Trailer: Netflix’s The Irregulars set for March debut
Staff Reporter | On 23, Feb 2021
“A darkness has come to London…” That’s the sound of Netflix setting the scene for The Irregulars, its new Sherlock Holmes-inspired TV series.
The supernatural mystery drama will bring a darkness to the fringes of Arthur Conan Doyle’s 19th-century London, where the titular group of misfits work to solve crimes at the behest of Dr Watson and his elusive partner. As the cases take on a horrifying edge and a dark power emerges, it’ll be up to the gang to come together to save London, each other, and potentially the entire world.
The series stars Thaddea Graham (Letter For The King, Us) as Bea; Darci Shaw (Judy, The Bay) as Jessie; Jojo Marcari (Sex Education, Hard Sun) as Billy; McKell David (Snatch, Damilola Our Loved Boy) as Spike and Harrison Osterfield (Catch 22) as Leopold; Royce Pierreson (Judy, The Witcher, Line of Duty) as Doctor Watson; Clarke Peters (His Dark Materials, The Wire, Three Billboards Outside Ebbing, Missouri) as Linen Man; and Henry Lloyd-Hughes (Killing Eve, The Inbetweeners, Indian Summers) as Sherlock.
Written and executive produced by Tom Bidwell (Watership Down, My Mad Fat Diary), the series premieres on Netflix on 26th March. Here’s the trailer:
Henry Lloyd-Hughes to play Sherlock in Netflix’s The Irregulars
21st December 2019
Henry Lloyd-Hughes will play Sherlock Holmes in Netflix’s new series The Irregulars.
Set in Victorian London, the drama follows a gang of troubled delinquent teens who are manipulated into solving crimes for the sinister Doctor Watson and his mysterious business partner. As the crimes take on a horrifying supernatural edge and a dark power emerges, it’ll be up to the Irregulars to come together to save London, each other, and potentially the entire world.
The series stars Thaddea Graham (Letter For The King, Us) as Bea; Darci Shaw (Judy, The Bay) as Jessie; Jojo Marcari (Sex Education, Hard Sun) as Billy; McKell David (Snatch, Damilola Our Loved Boy) as Spike and Harrison Osterfield (Catch 22) as Leopold; Henry Lloyd-Hughes (Killing Eve, The Inbetweeners, Indian Summers) as Sherlock; Royce Pierreson (Judy, The Witcher, Line of Duty) as Doctor Watson; Clarke Peters (His Dark Materials, The Wire, Three Billboards Outside Ebbing, Missouri) as Linen Man.
Written and executive produced by Tom Bidwell (Watership Down, My Mad Fat Diary), The Irregulars is also executive produced by Jude Liknaitzky (My Mad Fat Diary, Doctor Foster) and Greg Brenman (Peaky Blinders, The Honourable Woman). The series is produced by Rebecca Hodgson (Good Cop, Deep Water) and lead director is Johnny Kenton (Endeavour) with Joss Agnew (The Split, Poldark) and Weronika Tofilska (Last Train) also directing.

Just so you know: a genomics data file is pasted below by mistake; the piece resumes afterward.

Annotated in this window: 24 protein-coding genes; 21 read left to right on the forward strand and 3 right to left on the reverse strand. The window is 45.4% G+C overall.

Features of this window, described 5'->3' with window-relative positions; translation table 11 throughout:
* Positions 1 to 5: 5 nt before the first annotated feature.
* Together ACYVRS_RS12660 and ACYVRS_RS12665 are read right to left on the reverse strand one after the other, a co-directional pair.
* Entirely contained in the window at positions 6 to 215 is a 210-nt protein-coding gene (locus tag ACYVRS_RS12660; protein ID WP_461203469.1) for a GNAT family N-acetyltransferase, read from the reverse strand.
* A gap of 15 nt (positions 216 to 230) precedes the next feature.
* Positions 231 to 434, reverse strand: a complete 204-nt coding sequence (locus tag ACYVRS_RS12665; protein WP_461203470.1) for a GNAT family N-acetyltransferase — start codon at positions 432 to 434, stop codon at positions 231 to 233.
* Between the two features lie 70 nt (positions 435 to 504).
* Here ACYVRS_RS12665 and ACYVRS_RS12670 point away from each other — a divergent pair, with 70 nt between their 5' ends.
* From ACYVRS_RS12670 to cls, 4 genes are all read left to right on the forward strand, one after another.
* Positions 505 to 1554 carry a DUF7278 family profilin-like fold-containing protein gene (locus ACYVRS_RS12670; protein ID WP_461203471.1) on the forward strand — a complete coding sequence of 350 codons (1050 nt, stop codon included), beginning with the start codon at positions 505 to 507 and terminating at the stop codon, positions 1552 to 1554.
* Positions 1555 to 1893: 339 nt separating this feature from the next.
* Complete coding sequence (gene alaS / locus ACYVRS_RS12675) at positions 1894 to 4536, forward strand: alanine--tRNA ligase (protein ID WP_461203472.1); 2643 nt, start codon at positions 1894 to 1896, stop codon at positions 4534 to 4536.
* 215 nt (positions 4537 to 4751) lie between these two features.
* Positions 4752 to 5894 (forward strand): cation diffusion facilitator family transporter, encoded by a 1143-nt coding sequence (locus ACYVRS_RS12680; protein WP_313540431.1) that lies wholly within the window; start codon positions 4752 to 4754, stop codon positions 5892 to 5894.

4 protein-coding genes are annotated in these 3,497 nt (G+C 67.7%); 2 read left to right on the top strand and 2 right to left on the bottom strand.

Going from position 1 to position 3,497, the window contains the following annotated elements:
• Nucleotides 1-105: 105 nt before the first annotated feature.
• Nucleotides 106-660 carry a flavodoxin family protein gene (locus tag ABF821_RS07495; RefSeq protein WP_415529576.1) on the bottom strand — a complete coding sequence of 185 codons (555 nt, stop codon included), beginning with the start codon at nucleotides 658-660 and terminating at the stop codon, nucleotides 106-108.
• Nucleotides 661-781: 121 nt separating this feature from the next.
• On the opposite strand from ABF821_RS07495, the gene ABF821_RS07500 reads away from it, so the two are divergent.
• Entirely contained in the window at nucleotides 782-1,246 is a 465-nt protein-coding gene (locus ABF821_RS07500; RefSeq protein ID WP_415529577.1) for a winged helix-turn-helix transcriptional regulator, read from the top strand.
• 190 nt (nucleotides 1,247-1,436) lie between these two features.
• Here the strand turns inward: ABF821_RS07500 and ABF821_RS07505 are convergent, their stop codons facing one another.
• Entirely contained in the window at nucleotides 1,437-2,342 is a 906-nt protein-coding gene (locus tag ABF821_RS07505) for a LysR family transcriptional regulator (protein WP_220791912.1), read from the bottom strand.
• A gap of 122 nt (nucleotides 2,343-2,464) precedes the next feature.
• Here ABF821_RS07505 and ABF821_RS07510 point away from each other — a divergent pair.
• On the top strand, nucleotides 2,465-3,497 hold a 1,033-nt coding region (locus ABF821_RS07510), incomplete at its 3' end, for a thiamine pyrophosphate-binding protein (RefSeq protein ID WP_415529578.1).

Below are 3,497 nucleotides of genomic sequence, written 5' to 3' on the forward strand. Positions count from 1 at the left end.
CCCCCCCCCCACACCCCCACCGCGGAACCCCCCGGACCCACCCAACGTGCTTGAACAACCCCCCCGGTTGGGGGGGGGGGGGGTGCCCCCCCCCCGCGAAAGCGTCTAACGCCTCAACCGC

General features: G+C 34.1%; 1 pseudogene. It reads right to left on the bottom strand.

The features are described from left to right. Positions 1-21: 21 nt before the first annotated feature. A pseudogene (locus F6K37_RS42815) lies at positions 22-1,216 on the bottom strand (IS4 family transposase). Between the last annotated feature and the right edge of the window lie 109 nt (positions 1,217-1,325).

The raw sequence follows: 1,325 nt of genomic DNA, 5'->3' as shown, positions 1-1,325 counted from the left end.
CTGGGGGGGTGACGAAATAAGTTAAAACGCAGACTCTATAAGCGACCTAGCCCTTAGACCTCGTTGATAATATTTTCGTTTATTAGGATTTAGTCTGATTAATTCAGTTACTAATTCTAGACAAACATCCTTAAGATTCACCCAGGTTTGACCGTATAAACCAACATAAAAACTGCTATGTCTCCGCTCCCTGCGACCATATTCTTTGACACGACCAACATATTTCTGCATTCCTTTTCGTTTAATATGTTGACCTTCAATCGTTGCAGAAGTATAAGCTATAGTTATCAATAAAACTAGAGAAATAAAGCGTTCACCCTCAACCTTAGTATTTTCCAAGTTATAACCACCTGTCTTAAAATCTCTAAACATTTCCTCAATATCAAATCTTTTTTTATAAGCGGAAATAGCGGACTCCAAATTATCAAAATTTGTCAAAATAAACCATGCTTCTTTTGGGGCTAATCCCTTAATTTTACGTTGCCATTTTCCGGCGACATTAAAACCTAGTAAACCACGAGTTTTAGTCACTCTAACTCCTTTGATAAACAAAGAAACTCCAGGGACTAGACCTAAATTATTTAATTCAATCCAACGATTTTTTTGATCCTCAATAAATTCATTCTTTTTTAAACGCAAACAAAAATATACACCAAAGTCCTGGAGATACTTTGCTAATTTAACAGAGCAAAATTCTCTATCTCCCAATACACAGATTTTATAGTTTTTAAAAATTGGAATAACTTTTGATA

Production is now underway in the UK.
Photo: Henry Lloyd-Hughes in Killing Eve (Nick Wall/BBCAmerica)
The Irregulars: Sherlock Holmes series in the works at Netflix
20th December 2018
A new Sherlock Holmes seres is in the works at Netflix – but it won’t be Sherlock Holmes as we know him.
Sir Arthur Conan Doyle’s iconic detective has undergone many interpretations over the years, from Basil Rathbone’s traditional incarnation to the BBC’s modern spin on the sleuth, starring Benedict Cumberbatch and Martin Freeman pictured above. Now, another take on the Baker Street tales are on the way to our screens, courtesy of Netflix.
Called The Irregulars, the series follows the street kids Sherlock used to help solve cases. It’s penned by Tom Bidwell, who has previously adapted Rae Earl’s My Mad Fat Diary for E4 and Jacqueline Wilson’s Katy for CBBC – and, most recently, Watership Down. A co-production between the BBC and Netflix, the new animation airs on BBC One this weekend, in two 90-minute parts, before being released on Netflix internationally outside of the UK.
Speaking to BBC Writers Room about the series, Bidwell revealed that he was also teaming up with the streaming giant again for a new detective drama.
“I’m currently working on a Netflix Original series called The Irregulars. Sherlock Holmes had a group of street kids he’d use to help him gather clues so our series is what if Sherlock was a drug addict and a delinquent and the kids solve the whole case whilst he takes credit,” he explained.
“It’s my dream project and my oldest idea (I’ve been pitching it for ten years) and I couldn’t be more thrilled to be working on it with the team I made My Mad Fat Diary with at Drama Republic. Netflix are incredibly supportive for our vision for the show and it’s allowing us to be very ambitious with the way we’re telling our stories.”
The interview, published by the BBC this week and spotted by Cultbox and Brendon Connelly, also brought to light a pitch book for the project by Drama Republic, which you can see photos of by Luke Pajak here.
That details one of the members of the eponymous gang as Bea, a 16-year-old living in a workhouse who is described as “far too bold and outspoken”, who “thinks she is responsible for the gang she keeps around yet her proclivity towards danger and her sheer fearlessness suggests otherwise”.